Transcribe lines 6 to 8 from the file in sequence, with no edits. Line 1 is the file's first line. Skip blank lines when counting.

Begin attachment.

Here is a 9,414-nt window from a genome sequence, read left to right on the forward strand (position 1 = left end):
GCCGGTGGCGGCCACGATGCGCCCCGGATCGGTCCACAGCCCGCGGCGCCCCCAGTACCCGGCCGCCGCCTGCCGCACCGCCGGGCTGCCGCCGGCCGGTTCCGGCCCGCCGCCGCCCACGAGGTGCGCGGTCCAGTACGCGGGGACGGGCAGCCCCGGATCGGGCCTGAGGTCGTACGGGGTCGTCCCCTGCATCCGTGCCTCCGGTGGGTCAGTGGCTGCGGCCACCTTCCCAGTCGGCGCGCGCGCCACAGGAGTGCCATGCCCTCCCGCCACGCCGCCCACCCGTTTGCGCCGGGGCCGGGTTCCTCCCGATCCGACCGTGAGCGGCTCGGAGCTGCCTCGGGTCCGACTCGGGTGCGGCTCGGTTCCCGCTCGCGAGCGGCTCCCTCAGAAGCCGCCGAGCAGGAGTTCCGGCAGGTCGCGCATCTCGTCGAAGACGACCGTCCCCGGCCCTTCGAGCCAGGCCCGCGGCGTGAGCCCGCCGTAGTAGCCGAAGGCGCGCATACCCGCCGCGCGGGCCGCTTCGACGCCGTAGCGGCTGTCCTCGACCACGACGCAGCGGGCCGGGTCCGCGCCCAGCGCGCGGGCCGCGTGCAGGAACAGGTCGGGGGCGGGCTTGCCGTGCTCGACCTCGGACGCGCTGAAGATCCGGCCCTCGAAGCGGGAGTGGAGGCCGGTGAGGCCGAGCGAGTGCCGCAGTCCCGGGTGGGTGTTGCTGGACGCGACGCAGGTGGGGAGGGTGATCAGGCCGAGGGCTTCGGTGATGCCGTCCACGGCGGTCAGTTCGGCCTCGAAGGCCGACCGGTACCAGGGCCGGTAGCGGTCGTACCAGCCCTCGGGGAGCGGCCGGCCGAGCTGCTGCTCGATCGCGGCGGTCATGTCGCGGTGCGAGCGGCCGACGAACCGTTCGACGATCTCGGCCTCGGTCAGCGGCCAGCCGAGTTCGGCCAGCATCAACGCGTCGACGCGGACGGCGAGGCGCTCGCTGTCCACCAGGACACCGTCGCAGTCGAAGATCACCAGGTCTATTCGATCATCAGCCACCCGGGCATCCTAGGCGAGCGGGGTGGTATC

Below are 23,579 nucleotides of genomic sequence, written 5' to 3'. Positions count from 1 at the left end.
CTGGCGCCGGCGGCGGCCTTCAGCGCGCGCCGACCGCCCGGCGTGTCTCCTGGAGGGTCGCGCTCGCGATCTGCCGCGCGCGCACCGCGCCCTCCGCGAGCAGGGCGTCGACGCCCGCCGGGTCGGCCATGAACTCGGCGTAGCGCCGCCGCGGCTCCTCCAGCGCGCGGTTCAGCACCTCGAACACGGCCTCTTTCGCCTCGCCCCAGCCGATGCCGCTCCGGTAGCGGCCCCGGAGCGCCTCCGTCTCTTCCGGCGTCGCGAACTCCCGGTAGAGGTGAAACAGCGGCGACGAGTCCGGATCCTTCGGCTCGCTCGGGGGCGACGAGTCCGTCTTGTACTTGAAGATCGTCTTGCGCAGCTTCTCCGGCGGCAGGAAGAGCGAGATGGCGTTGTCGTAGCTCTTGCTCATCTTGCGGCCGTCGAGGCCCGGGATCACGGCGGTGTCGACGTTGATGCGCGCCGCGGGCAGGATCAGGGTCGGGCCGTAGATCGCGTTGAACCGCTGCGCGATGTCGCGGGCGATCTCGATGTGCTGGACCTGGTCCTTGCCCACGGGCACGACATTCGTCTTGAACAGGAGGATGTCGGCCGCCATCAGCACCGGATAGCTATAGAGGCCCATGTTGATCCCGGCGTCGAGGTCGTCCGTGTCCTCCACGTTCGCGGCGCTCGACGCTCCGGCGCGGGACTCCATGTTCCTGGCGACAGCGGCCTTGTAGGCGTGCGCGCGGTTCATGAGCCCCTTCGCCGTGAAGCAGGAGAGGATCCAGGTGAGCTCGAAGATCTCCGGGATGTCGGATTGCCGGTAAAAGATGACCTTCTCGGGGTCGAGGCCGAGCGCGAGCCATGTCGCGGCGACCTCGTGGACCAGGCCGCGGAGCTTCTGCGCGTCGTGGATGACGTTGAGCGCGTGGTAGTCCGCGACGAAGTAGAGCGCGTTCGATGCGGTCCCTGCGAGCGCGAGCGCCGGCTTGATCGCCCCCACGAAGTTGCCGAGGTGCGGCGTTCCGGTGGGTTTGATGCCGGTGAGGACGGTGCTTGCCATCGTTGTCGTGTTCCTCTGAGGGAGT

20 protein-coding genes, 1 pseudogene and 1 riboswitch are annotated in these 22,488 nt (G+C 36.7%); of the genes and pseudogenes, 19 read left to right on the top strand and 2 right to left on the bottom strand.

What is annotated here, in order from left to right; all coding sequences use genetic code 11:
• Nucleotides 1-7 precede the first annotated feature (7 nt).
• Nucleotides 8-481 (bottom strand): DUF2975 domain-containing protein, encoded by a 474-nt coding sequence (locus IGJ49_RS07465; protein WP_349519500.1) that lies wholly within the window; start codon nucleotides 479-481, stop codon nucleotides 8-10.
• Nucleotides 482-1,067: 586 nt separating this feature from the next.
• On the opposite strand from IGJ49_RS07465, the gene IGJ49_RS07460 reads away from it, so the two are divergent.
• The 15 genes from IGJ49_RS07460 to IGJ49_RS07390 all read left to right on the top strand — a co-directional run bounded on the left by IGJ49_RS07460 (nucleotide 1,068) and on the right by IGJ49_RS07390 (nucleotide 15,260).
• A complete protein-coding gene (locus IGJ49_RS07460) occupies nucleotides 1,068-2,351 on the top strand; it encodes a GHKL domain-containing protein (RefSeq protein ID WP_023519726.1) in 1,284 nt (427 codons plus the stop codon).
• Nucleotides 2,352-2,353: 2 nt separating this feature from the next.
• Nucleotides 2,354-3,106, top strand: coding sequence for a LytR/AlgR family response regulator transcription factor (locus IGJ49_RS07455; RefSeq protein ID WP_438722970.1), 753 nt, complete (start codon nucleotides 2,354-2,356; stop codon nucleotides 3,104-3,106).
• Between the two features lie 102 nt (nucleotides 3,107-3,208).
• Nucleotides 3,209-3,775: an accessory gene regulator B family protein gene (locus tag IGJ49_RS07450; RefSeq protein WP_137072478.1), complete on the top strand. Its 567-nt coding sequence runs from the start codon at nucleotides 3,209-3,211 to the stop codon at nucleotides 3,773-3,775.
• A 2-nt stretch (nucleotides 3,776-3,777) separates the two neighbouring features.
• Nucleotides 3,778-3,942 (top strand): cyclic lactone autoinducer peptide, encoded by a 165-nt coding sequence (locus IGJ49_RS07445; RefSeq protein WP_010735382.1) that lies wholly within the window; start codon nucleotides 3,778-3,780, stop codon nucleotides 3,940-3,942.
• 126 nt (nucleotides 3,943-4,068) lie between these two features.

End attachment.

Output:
What is annotated here, in order from left to right; all coding sequences use genetic code 11:
• Nucleotides 1-7 precede the first annotated feature (7 nt).
• Nucleotides 8-481 (bottom strand): DUF2975 domain-containing protein, encoded by a 474-nt coding sequence (locus IGJ49_RS07465; protein WP_349519500.1) that lies wholly within the window; start codon nucleotides 479-481, stop codon nucleotides 8-10.